Gigs for Frogging

When it comes to frogging, there are two types of gigs—the spear gig, which is actually the most preferred one, and the clamp gig.

With the spear gig, the hunter stabs a frog, which is held on the spear by barbs on its two, three or four times.

Though common, the spear gig offers no advantage when the frog is floating on the water, or lying among soft reeds where it cannot be pinned down. Spear gigs also have been known to glance off the hard, bony back of a frog without penetration.

The clamp gig is the favorite of many experienced frog hunters. It allows the hunter to snatch a frog out of almost any situation and it assures a meal for the day. When cocked, the spring action is sensitive to touch, and the gig’s jaws will snap shut when the trigger prongs make contact with a frog.

Frogging takes a bit of finesse and care must be taken not to set off the gig accidentally by hitting a twig or reed while working it toward a frog. When approaching a frog from the rear, the side or from above, the creature is relatively easy to gig. A frog has lightning-fast reflexes, however, and will leap into the water, out of sight and range, at the slightest movement.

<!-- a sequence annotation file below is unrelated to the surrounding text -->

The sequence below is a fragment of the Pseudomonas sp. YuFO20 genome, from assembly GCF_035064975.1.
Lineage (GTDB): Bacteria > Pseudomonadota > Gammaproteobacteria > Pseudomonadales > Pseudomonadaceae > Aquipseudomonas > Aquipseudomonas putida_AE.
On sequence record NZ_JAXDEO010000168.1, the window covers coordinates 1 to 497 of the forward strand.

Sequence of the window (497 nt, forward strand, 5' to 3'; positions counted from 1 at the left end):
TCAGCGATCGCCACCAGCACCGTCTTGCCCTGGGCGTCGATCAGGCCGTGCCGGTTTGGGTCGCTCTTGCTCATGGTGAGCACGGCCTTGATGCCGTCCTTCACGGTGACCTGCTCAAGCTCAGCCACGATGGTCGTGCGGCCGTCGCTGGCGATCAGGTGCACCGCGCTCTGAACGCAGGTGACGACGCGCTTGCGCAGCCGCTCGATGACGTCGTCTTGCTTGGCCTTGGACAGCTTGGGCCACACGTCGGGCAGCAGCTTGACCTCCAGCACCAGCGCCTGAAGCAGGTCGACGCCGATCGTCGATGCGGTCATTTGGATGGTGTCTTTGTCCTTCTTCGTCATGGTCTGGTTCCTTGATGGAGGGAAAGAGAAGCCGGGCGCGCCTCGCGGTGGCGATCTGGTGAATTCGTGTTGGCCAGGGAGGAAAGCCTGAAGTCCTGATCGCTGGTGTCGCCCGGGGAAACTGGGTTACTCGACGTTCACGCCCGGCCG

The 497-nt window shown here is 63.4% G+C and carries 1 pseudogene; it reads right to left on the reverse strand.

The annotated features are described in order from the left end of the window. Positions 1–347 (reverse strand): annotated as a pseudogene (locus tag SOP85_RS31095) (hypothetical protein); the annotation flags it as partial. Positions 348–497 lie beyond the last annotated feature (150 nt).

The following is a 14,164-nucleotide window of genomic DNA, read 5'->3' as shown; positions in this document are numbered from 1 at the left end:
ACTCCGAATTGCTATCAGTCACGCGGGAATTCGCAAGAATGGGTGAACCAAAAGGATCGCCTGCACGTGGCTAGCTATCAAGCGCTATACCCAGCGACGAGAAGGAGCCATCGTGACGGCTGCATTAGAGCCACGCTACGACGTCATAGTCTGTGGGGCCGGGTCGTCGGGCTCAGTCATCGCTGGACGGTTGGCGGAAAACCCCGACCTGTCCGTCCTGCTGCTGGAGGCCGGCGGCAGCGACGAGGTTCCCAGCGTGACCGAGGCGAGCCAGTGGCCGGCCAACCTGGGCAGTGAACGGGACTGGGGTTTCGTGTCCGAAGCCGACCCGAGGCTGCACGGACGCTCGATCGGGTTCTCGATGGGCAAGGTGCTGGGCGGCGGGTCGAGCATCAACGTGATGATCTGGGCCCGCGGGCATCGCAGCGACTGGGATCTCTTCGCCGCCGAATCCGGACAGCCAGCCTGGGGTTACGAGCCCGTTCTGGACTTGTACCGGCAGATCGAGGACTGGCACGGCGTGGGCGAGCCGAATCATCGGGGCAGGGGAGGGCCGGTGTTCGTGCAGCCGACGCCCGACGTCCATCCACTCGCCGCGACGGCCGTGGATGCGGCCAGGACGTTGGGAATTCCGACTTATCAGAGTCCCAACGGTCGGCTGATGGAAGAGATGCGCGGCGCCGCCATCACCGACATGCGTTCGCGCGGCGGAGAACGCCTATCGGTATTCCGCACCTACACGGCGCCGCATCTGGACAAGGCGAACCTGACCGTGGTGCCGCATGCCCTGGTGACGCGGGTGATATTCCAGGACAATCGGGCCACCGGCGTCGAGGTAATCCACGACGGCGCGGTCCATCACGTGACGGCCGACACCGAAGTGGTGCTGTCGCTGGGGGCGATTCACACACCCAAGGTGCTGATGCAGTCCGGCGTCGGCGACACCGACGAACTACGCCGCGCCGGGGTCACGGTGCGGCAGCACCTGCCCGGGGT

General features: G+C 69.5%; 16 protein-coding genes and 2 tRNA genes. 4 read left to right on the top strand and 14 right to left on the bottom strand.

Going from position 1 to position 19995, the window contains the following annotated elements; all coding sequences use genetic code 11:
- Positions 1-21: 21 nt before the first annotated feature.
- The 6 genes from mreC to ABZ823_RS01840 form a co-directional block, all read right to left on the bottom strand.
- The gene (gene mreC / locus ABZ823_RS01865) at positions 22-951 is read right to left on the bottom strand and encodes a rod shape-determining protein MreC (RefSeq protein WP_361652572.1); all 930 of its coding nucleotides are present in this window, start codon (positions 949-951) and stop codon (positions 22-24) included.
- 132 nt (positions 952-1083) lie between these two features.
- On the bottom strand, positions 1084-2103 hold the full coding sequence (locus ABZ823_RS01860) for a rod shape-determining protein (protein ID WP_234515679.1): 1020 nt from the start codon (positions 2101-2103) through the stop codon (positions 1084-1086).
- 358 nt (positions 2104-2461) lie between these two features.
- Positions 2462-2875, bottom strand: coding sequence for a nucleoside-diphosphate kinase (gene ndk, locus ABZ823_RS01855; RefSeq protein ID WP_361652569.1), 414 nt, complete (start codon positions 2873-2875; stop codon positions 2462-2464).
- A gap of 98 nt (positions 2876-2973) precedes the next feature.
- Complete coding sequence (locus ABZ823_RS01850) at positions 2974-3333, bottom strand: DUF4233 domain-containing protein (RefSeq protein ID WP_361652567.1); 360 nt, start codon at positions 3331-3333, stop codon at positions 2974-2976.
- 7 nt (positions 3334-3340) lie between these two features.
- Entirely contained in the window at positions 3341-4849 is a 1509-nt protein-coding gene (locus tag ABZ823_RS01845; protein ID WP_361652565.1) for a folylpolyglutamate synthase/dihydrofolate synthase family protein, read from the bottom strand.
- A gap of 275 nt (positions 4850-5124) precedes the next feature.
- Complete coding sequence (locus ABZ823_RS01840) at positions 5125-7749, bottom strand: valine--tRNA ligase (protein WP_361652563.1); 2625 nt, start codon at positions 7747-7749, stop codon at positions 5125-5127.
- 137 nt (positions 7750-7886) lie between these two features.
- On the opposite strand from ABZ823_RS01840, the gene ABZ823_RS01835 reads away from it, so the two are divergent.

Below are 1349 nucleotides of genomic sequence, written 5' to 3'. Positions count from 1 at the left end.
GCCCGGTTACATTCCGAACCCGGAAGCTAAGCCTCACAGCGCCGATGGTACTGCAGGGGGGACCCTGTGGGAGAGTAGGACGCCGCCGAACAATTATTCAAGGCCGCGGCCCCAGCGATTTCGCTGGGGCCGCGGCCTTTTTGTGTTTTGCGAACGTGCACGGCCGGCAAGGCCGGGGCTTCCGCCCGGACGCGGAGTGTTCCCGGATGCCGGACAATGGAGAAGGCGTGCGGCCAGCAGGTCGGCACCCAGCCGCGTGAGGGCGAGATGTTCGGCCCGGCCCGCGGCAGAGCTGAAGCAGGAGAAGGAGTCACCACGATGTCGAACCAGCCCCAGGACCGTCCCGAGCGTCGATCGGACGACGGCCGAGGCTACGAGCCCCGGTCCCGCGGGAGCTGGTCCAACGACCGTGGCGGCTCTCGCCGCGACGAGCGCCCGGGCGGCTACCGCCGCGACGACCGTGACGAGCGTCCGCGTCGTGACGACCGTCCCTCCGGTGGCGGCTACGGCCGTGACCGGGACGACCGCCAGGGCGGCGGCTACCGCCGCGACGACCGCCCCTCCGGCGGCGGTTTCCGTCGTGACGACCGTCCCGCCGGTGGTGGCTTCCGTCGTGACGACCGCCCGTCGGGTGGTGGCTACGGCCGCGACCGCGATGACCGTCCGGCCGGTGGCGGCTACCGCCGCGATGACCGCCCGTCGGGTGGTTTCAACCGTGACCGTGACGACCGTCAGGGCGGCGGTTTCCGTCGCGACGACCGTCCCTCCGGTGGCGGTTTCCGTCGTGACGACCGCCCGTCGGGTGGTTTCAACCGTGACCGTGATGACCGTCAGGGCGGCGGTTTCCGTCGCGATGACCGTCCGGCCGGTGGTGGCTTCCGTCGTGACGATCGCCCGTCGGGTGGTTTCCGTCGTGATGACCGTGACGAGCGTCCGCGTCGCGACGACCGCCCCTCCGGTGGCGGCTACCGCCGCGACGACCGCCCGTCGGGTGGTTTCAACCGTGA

Remember, the position of the frog’s eyes on its head gives it an almost 360-degree viewing capability. Head-on, the frog is even more difficult to capture. He presents a smaller target and has been known to jump right out of the jaws of a closing clamp gig.

There are all sorts of gigs available on the market, and there are even complete packages with lanterns/flashlights attached on the stick of the gig. Such setup provides better accuracy and much more maneuverability.

Alternatives to catching bullfrogs

Over the years, improvisation found its way into frogging and people are using large dip nets, archery, or even a rifle for hunting bullfrogs. For thick bush areas where a gig is almost impossible to use, and the bullfrog can be reached, a .22 caliber is often used.

It may sound easy to hunt bullfrogs with a rifle, but the key to success is to place the bullet squarely between the frog’s eyes. A brain shot causes the frog to stiffen out straight as a board. To be fair, it’s a basic principle of survival hunting. Just like with any other animal, there is a risk of losing a wounded frog. Use judgment before shooting to save ammo and secure a meal.

At night, whether walking a pond’s edge or hunting from a boat, a good light capable of throwing a strong spot beam is essential to a successful hunt. While some hunters use hand-held flashlights, most prefer a spotlight or a high-beam lantern. Under survival conditions, a torch with an improvised reflector —perhaps cut from a tin can, or some aluminum foil—will suffice.